NEW YORK, April 3 (UPI) -- Officials in several U.S. states say they are looking into the growing number of unpaid internships to determine whether minimum wage laws are being broken.
The New York Times reported Saturday Oregon, California and New York are among those states where investigations have been launched.
The issue has burgeoned as the recession has dried up paid jobs for young people, who often are reluctant to make waves that could set back their careers, the Times said.
The U.S. Labor Department is wading into situation, saying it is going after companies that don't pay interns properly. It says it also is going to do more to educate companies, colleges and students on the law regarding internships.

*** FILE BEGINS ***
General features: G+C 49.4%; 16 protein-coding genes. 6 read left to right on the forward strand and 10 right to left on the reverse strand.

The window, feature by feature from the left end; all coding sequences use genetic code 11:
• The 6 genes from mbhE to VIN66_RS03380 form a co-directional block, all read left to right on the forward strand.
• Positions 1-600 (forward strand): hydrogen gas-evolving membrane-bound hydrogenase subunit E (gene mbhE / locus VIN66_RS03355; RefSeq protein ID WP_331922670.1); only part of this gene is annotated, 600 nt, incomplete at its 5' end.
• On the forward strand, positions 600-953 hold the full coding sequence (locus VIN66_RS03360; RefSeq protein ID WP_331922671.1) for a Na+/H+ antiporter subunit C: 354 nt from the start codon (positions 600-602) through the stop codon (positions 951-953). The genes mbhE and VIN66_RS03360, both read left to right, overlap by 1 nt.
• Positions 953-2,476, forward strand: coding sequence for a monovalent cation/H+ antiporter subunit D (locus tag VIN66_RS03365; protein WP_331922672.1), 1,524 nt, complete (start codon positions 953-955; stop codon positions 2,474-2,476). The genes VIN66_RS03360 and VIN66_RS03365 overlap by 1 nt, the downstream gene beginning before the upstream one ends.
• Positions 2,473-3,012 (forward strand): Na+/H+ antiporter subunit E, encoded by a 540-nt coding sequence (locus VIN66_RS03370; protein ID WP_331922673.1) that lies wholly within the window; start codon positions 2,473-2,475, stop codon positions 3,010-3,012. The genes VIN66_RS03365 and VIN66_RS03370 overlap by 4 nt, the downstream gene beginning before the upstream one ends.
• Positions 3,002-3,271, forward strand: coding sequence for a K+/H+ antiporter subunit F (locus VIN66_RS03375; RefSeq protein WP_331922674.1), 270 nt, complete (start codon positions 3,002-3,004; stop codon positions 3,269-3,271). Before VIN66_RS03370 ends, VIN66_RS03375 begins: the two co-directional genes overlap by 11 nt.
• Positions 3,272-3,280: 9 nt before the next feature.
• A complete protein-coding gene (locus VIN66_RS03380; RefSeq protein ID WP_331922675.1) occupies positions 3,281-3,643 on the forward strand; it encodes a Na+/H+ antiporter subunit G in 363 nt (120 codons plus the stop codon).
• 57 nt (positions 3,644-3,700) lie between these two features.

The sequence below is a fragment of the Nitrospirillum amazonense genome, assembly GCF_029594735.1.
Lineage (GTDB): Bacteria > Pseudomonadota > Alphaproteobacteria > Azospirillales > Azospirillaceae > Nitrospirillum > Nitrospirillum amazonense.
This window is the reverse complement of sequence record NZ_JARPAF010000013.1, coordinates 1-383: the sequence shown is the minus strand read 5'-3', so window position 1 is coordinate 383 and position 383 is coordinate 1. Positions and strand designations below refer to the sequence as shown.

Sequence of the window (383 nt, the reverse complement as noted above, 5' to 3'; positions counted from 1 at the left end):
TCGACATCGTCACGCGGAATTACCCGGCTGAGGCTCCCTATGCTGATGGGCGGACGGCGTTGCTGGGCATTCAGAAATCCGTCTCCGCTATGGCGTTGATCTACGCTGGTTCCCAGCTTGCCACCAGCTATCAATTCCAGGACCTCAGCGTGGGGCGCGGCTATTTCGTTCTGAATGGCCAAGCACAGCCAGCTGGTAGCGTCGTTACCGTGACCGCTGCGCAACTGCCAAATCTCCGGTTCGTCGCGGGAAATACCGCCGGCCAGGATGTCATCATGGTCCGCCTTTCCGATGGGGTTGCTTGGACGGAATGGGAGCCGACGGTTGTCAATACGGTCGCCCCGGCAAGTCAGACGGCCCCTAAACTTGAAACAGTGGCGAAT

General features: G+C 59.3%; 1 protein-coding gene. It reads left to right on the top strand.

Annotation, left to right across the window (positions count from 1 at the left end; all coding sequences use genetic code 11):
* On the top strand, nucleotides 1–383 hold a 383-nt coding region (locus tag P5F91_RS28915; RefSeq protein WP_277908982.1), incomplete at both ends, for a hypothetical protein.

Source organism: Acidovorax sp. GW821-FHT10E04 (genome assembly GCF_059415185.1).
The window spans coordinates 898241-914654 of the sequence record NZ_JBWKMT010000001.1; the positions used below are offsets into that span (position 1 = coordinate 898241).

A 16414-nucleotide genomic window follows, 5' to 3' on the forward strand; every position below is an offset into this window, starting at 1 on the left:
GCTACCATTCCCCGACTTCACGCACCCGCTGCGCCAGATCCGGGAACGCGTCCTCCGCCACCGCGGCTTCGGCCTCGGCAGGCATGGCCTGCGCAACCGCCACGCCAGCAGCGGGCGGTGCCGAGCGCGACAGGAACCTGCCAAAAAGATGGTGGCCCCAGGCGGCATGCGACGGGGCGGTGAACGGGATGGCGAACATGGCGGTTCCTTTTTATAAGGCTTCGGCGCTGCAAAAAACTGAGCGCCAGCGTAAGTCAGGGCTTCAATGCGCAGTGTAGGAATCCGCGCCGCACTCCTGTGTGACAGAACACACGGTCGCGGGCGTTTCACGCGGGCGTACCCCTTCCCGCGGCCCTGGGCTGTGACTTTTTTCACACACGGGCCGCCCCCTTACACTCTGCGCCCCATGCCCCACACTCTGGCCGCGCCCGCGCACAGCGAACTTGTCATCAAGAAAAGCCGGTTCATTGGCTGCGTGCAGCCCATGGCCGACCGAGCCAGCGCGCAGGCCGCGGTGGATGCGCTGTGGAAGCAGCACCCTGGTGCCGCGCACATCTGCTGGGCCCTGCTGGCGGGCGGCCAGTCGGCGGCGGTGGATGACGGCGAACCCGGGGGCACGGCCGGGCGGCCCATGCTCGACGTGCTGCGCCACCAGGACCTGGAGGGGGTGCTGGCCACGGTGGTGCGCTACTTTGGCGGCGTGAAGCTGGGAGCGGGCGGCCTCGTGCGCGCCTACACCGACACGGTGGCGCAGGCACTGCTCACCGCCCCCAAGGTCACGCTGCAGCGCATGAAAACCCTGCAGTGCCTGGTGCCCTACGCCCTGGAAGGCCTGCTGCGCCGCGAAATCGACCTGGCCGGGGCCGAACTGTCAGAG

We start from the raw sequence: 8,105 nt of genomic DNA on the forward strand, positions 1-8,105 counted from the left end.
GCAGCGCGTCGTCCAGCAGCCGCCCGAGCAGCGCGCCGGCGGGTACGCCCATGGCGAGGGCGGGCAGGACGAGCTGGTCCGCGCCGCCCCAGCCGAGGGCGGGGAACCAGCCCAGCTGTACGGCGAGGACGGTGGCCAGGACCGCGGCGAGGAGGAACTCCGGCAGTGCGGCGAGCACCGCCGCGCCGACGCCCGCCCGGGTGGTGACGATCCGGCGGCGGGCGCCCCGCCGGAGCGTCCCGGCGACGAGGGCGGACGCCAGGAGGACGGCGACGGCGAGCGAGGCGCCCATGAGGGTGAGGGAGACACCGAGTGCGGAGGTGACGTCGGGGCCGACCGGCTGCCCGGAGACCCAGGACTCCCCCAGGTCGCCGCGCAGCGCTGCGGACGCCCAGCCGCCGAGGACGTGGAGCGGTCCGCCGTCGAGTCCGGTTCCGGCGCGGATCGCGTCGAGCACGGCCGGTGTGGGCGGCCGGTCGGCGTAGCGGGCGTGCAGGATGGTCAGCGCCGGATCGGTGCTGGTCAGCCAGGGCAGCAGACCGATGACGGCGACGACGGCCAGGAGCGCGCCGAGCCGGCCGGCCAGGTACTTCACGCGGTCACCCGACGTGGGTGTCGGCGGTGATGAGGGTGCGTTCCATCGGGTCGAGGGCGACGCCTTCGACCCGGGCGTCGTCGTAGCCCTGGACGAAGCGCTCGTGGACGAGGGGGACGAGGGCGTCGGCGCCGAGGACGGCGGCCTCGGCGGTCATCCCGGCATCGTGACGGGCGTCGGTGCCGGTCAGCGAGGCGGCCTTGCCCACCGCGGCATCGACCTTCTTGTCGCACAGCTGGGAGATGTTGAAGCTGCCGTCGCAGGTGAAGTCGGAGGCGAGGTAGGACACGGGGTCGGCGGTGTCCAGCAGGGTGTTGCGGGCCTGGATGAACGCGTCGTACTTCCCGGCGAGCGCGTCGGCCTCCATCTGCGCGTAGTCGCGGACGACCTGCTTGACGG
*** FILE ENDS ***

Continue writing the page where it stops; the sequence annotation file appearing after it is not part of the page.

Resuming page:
"If you're a for-profit employer or you want to pursue an internship with a for-profit employer, there aren't going to be many circumstances where you can have an internship and not be paid and still be in compliance with the law," Nancy J. Leppink, acting director of the department's wage and hour division, told the Times.
Lance Choy, director of the Career Development Center at Stanford University in California, said there is no official count of paid and unpaid internships. But he notes employers posted 643 unpaid internships on the school's job board this academic year, compared with 174 two years ago.
The newspaper also said the National Association of Colleges and Employers determined 83 percent of graduating students had held internships in 2008, up from 9 percent in 1992. Some experts estimate a quarter to half of those are unpaid.